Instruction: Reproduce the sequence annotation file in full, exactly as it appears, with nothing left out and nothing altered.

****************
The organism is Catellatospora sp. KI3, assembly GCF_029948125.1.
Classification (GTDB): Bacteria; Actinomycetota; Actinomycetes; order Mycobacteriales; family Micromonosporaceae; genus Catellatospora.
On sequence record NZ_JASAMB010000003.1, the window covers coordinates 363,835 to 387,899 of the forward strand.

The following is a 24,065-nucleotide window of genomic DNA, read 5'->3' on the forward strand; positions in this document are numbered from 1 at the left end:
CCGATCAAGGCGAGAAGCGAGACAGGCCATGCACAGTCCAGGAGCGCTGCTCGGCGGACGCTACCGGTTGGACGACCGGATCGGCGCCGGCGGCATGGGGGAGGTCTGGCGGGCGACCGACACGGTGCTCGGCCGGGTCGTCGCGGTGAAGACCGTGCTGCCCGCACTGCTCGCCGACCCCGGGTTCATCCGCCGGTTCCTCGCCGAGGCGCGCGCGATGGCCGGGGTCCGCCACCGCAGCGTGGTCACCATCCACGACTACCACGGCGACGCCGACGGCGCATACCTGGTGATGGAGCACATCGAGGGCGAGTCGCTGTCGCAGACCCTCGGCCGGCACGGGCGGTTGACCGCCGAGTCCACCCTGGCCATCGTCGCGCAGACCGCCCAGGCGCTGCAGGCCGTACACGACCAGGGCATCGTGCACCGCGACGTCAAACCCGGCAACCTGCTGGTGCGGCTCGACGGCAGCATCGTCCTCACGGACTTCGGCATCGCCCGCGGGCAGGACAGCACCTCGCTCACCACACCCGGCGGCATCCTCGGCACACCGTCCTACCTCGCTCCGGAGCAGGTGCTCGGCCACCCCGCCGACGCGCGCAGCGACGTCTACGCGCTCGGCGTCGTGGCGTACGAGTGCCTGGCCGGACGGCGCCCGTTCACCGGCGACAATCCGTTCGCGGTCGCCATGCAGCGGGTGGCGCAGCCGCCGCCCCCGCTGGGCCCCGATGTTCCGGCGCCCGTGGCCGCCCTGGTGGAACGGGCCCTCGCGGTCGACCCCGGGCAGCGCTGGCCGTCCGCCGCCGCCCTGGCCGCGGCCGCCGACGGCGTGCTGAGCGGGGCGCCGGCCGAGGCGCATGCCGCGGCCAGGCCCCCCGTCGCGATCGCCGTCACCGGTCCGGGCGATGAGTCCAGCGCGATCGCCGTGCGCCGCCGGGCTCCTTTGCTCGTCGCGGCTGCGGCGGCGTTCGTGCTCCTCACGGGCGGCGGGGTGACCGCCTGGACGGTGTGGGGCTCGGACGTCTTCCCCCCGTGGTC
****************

The organism is Catellatospora sp. KI3, assembly GCF_029948125.1.
Classification (GTDB): Bacteria; Actinomycetota; Actinomycetes; order Mycobacteriales; family Micromonosporaceae; genus Catellatospora.
On sequence record NZ_JASAMB010000003.1, the window covers coordinates 363,835 to 387,899 of the forward strand.

The following is a 24,065-nucleotide window of genomic DNA, read 5'->3' on the forward strand; positions in this document are numbered from 1 at the left end:
CCGATCAAGGCGAGAAGCGAGACAGGCCATGCACAGTCCAGGAGCGCTGCTCGGCGGACGCTACCGGTTGGACGACCGGATCGGCGCCGGCGGCATGGGGGAGGTCTGGCGGGCGACCGACACGGTGCTCGGCCGGGTCGTCGCGGTGAAGACCGTGCTGCCCGCACTGCTCGCCGACCCCGGGTTCATCCGCCGGTTCCTCGCCGAGGCGCGCGCGATGGCCGGGGTCCGCCACCGCAGCGTGGTCACCATCCACGACTACCACGGCGACGCCGACGGCGCATACCTGGTGATGGAGCACATCGAGGGCGAGTCGCTGTCGCAGACCCTCGGCCGGCACGGGCGGTTGACCGCCGAGTCCACCCTGGCCATCGTCGCGCAGACCGCCCAGGCGCTGCAGGCCGTACACGACCAGGGCATCGTGCACCGCGACGTCAAACCCGGCAACCTGCTGGTGCGGCTCGACGGCAGCATCGTCCTCACGGACTTCGGCATCGCCCGCGGGCAGGACAGCACCTCGCTCACCACACCCGGCGGCATCCTCGGCACACCGTCCTACCTCGCTCCGGAGCAGGTGCTCGGCCACCCCGCCGACGCGCGCAGCGACGTCTACGCGCTCGGCGTCGTGGCGTACGAGTGCCTGGCCGGACGGCGCCCGTTCACCGGCGACAATCCGTTCGCGGTCGCCATGCAGCGGGTGGCGCAGCCGCCGCCCCCGCTGGGCCCCGATGTTCCGGCGCCCGTGGCCGCCCTGGTGGAACGGGCCCTCGCGGTCGACCCCGGGCAGCGCTGGCCGTCCGCCGCCGCCCTGGCCGCGGCCGCCGACGGCGTGCTGAGCGGGGCGCCGGCCGAGGCGCATGCCGCGGCCAGGCCCCCCGTCGCGATCGCCGTCACCGGTCCGGGCGATGAGTCCAGCGCGATCGCCGTGCGCCGCCGGGCTCCTTTGCTCGTCGCGGCTGCGGCGGCGTTCGTGCTCCTCACGGGCGGCGGGGTGACCGCCTGGACGGTGTGGGGCTCGGACGTCTTCCCCCCGTGGTC